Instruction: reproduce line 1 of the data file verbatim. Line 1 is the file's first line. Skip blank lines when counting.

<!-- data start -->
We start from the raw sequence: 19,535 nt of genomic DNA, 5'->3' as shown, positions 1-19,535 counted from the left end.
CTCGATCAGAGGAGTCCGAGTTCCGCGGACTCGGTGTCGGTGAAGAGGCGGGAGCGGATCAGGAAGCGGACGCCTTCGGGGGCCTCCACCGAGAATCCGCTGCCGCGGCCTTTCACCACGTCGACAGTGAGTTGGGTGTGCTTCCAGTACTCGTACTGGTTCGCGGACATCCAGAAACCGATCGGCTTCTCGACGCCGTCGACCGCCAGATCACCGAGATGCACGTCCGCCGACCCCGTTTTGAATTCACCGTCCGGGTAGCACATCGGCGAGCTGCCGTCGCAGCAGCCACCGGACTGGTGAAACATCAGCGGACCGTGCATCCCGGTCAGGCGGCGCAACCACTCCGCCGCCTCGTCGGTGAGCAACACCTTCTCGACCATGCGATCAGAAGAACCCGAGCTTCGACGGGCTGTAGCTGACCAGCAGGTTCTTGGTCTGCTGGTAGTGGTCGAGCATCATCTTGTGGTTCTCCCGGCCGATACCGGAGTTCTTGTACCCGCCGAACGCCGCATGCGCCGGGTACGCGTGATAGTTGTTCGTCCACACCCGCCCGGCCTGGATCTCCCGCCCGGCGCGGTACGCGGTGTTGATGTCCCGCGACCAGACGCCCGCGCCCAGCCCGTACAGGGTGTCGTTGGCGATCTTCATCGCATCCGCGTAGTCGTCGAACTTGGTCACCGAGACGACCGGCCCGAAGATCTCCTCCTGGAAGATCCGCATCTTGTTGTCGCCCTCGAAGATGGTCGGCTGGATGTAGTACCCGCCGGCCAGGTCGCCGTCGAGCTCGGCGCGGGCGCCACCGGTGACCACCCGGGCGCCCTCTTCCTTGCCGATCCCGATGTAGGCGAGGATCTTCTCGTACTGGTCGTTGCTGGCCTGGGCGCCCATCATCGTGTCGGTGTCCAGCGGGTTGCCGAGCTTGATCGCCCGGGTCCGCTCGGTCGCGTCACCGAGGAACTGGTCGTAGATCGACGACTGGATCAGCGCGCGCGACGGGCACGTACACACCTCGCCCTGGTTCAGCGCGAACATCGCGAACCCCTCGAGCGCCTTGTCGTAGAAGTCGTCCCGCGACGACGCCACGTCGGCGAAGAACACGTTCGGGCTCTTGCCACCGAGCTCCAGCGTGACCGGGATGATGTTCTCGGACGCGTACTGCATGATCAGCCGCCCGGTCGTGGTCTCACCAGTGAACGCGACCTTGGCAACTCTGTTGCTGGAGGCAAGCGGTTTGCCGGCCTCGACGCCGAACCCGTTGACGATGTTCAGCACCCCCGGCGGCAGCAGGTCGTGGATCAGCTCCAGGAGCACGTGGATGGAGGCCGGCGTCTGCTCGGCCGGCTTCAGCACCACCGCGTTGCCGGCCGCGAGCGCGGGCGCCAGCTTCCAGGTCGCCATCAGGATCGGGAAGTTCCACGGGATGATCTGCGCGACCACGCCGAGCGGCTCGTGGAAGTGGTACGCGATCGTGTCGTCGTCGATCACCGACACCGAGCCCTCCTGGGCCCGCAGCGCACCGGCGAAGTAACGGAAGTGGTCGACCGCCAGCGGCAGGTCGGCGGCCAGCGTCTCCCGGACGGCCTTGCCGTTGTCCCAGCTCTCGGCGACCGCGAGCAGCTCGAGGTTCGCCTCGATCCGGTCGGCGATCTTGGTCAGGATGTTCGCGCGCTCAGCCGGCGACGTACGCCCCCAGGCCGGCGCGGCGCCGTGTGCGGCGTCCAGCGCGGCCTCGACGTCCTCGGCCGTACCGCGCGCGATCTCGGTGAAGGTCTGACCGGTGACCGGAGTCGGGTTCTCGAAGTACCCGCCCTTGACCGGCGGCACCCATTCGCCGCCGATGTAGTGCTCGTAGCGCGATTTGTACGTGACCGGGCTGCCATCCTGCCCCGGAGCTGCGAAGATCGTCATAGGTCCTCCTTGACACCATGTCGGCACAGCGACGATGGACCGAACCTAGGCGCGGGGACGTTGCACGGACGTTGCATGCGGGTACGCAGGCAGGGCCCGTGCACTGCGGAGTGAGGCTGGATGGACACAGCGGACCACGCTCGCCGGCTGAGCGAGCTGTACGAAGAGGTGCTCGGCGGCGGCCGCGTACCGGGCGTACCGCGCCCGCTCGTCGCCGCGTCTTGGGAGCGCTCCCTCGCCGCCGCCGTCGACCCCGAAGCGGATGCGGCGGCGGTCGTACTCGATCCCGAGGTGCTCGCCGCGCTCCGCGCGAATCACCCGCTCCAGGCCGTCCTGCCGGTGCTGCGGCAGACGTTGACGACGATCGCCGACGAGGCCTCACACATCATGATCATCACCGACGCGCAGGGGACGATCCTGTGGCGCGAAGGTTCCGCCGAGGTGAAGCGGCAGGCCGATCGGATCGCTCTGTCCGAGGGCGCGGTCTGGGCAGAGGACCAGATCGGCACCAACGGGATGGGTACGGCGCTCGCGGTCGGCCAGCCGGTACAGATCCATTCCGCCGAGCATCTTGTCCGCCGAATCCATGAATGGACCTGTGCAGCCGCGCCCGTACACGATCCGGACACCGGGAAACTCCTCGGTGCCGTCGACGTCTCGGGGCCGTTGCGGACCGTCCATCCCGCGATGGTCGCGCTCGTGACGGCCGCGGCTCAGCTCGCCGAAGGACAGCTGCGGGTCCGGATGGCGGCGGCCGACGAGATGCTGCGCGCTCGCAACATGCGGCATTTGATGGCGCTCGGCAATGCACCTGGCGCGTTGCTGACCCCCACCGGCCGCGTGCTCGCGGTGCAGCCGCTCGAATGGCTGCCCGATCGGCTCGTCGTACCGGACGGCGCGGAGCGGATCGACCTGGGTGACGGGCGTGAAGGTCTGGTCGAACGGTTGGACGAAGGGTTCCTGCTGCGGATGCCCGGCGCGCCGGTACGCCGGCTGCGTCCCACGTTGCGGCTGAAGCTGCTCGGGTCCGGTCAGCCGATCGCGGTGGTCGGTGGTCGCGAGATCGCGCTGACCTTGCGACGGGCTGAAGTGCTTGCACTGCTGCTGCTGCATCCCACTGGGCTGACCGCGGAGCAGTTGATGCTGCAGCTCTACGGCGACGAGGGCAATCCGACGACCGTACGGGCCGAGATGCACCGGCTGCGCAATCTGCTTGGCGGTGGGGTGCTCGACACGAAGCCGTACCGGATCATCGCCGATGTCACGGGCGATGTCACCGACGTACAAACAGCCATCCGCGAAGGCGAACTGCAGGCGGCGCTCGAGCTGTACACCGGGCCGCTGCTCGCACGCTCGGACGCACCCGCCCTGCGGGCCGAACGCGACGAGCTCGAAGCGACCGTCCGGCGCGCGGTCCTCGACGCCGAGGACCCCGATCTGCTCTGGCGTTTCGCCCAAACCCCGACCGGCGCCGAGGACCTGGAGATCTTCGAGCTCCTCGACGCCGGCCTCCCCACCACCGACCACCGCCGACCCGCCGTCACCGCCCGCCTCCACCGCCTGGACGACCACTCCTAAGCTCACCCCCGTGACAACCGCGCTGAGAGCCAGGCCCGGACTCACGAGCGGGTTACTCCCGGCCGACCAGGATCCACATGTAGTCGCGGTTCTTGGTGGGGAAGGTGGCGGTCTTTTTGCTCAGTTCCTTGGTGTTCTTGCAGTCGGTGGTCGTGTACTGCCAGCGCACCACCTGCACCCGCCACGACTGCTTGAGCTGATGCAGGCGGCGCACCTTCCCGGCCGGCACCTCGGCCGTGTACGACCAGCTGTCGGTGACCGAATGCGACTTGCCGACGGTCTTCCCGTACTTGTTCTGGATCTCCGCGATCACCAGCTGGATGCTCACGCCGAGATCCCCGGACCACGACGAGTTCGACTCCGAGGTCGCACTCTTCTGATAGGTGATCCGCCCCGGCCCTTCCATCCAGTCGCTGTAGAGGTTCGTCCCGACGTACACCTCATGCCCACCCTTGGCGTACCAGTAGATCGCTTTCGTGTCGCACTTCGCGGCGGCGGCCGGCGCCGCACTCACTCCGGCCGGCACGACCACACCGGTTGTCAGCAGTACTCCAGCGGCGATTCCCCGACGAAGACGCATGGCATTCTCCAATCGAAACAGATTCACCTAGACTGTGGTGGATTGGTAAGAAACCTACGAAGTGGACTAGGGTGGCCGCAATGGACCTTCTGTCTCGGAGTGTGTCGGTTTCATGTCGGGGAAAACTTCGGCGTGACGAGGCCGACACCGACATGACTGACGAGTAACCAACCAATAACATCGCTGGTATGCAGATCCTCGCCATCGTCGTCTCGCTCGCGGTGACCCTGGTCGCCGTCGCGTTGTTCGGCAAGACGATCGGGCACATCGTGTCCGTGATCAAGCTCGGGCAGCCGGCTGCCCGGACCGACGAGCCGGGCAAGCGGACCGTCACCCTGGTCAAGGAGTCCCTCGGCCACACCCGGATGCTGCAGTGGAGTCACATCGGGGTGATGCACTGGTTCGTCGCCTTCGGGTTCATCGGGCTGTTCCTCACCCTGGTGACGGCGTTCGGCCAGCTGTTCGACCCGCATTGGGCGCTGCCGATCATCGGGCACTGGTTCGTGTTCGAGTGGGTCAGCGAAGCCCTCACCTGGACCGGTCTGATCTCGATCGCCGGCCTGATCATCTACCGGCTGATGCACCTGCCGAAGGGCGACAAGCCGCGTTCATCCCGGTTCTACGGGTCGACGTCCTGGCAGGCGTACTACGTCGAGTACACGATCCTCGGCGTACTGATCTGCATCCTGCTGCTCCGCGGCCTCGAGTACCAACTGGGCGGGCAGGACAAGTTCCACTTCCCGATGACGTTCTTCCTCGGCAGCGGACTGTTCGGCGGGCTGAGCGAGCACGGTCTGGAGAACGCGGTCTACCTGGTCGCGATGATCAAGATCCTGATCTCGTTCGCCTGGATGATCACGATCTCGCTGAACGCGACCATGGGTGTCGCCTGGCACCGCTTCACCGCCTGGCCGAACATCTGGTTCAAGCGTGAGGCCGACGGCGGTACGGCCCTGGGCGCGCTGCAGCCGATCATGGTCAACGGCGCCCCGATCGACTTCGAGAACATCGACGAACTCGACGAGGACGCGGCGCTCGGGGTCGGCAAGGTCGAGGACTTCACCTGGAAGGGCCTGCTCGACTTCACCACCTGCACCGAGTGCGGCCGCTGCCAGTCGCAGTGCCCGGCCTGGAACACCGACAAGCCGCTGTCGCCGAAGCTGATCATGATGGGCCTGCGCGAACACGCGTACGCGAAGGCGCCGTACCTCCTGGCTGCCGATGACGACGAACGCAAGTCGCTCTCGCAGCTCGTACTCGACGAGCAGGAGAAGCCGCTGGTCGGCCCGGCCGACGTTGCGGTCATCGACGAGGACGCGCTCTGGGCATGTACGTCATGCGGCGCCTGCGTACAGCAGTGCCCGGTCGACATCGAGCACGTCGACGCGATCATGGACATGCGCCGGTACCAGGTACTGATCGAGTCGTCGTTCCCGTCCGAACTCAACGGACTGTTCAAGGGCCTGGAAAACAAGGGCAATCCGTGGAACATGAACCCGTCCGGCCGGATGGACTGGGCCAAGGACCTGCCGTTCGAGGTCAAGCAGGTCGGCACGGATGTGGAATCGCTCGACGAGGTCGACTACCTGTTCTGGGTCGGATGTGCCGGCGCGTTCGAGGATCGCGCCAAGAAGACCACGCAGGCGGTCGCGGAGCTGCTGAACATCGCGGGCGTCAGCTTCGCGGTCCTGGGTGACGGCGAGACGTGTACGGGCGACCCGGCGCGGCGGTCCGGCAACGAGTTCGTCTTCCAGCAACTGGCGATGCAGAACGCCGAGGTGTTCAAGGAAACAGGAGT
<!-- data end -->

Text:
We start from the raw sequence: 19,535 nt of genomic DNA, 5'->3' as shown, positions 1-19,535 counted from the left end.